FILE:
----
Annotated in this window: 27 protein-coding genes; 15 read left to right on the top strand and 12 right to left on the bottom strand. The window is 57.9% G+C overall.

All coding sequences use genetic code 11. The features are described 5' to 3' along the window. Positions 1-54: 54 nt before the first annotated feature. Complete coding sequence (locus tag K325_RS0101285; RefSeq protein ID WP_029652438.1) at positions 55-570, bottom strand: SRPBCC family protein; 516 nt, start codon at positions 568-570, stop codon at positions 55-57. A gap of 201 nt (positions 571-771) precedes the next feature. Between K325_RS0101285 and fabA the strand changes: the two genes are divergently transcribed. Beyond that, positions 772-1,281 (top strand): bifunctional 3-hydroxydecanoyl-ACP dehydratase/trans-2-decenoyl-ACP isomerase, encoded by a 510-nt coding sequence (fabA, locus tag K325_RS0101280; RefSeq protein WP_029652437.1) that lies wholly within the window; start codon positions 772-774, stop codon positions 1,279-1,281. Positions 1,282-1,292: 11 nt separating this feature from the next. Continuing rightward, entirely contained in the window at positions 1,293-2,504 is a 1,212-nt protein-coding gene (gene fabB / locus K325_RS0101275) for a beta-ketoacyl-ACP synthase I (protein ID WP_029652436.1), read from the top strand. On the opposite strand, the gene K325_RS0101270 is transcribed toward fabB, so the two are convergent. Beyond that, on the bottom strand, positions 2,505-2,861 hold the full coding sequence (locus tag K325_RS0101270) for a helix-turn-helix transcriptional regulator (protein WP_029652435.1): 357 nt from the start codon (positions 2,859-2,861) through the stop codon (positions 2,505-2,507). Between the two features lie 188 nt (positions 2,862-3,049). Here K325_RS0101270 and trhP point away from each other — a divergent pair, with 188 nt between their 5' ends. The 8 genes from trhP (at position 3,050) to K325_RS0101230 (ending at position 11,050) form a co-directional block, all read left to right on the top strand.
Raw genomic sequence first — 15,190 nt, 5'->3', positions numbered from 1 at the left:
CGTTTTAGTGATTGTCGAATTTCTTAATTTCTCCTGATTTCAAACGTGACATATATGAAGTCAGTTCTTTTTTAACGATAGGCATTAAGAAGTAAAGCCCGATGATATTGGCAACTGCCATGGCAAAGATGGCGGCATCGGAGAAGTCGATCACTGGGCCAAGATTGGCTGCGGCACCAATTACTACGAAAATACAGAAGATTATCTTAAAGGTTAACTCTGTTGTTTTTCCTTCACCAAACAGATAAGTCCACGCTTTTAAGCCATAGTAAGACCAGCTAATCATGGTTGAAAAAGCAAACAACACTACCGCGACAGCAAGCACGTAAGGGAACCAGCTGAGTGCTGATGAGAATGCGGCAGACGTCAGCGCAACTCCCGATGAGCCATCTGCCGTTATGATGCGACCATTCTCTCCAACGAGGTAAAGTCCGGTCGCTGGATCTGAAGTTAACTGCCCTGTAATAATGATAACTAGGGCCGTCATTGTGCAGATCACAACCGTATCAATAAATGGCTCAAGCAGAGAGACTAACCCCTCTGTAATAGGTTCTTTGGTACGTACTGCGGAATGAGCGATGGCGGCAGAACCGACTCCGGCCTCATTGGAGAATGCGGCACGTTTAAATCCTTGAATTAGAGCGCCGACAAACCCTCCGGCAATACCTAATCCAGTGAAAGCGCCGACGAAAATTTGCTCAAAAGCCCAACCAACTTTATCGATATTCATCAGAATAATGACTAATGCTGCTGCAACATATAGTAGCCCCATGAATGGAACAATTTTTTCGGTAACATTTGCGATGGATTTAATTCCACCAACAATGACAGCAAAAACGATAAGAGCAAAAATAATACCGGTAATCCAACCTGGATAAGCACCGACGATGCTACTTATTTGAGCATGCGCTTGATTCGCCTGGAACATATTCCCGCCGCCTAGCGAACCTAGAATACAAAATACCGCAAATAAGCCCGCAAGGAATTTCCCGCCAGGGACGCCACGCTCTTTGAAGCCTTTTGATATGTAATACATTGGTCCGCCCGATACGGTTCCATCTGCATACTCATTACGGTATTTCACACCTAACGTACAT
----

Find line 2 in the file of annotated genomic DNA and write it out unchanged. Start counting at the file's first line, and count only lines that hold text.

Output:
All coding sequences use genetic code 11. The features are described 5' to 3' along the window. Positions 1-54: 54 nt before the first annotated feature. Complete coding sequence (locus tag K325_RS0101285; RefSeq protein ID WP_029652438.1) at positions 55-570, bottom strand: SRPBCC family protein; 516 nt, start codon at positions 568-570, stop codon at positions 55-57. A gap of 201 nt (positions 571-771) precedes the next feature. Between K325_RS0101285 and fabA the strand changes: the two genes are divergently transcribed. Beyond that, positions 772-1,281 (top strand): bifunctional 3-hydroxydecanoyl-ACP dehydratase/trans-2-decenoyl-ACP isomerase, encoded by a 510-nt coding sequence (fabA, locus tag K325_RS0101280; RefSeq protein WP_029652437.1) that lies wholly within the window; start codon positions 772-774, stop codon positions 1,279-1,281. Positions 1,282-1,292: 11 nt separating this feature from the next. Continuing rightward, entirely contained in the window at positions 1,293-2,504 is a 1,212-nt protein-coding gene (gene fabB / locus K325_RS0101275) for a beta-ketoacyl-ACP synthase I (protein ID WP_029652436.1), read from the top strand. On the opposite strand, the gene K325_RS0101270 is transcribed toward fabB, so the two are convergent. Beyond that, on the bottom strand, positions 2,505-2,861 hold the full coding sequence (locus tag K325_RS0101270) for a helix-turn-helix transcriptional regulator (protein WP_029652435.1): 357 nt from the start codon (positions 2,859-2,861) through the stop codon (positions 2,505-2,507). Between the two features lie 188 nt (positions 2,862-3,049). Here K325_RS0101270 and trhP point away from each other — a divergent pair, with 188 nt between their 5' ends. The 8 genes from trhP (at position 3,050) to K325_RS0101230 (ending at position 11,050) form a co-directional block, all read left to right on the top strand.